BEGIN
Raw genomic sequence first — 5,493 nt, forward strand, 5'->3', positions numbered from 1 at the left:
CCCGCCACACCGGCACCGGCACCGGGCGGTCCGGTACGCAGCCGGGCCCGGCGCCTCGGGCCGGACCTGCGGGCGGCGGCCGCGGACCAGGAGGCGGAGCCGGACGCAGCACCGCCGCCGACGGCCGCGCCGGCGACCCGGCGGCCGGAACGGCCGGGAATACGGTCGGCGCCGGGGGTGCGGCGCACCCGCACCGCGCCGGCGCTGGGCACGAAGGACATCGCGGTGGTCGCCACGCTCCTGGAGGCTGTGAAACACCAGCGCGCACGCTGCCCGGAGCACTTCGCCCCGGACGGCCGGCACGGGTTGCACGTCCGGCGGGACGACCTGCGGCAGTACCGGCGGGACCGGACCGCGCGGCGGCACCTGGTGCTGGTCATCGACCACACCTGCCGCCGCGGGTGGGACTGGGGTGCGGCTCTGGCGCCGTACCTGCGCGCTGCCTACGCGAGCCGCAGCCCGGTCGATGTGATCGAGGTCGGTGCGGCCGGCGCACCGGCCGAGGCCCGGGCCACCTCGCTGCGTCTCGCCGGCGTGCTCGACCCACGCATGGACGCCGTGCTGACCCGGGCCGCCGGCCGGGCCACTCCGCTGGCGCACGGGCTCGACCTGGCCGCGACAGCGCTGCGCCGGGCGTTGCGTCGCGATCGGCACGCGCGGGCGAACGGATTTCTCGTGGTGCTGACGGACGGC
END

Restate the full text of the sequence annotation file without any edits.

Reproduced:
Raw genomic sequence first — 5,493 nt, forward strand, 5'->3', positions numbered from 1 at the left:
CCCGCCACACCGGCACCGGCACCGGGCGGTCCGGTACGCAGCCGGGCCCGGCGCCTCGGGCCGGACCTGCGGGCGGCGGCCGCGGACCAGGAGGCGGAGCCGGACGCAGCACCGCCGCCGACGGCCGCGCCGGCGACCCGGCGGCCGGAACGGCCGGGAATACGGTCGGCGCCGGGGGTGCGGCGCACCCGCACCGCGCCGGCGCTGGGCACGAAGGACATCGCGGTGGTCGCCACGCTCCTGGAGGCTGTGAAACACCAGCGCGCACGCTGCCCGGAGCACTTCGCCCCGGACGGCCGGCACGGGTTGCACGTCCGGCGGGACGACCTGCGGCAGTACCGGCGGGACCGGACCGCGCGGCGGCACCTGGTGCTGGTCATCGACCACACCTGCCGCCGCGGGTGGGACTGGGGTGCGGCTCTGGCGCCGTACCTGCGCGCTGCCTACGCGAGCCGCAGCCCGGTCGATGTGATCGAGGTCGGTGCGGCCGGCGCACCGGCCGAGGCCCGGGCCACCTCGCTGCGTCTCGCCGGCGTGCTCGACCCACGCATGGACGCCGTGCTGACCCGGGCCGCCGGCCGGGCCACTCCGCTGGCGCACGGGCTCGACCTGGCCGCGACAGCGCTGCGCCGGGCGTTGCGTCGCGATCGGCACGCGCGGGCGAACGGATTTCTCGTGGTGCTGACGGACGGC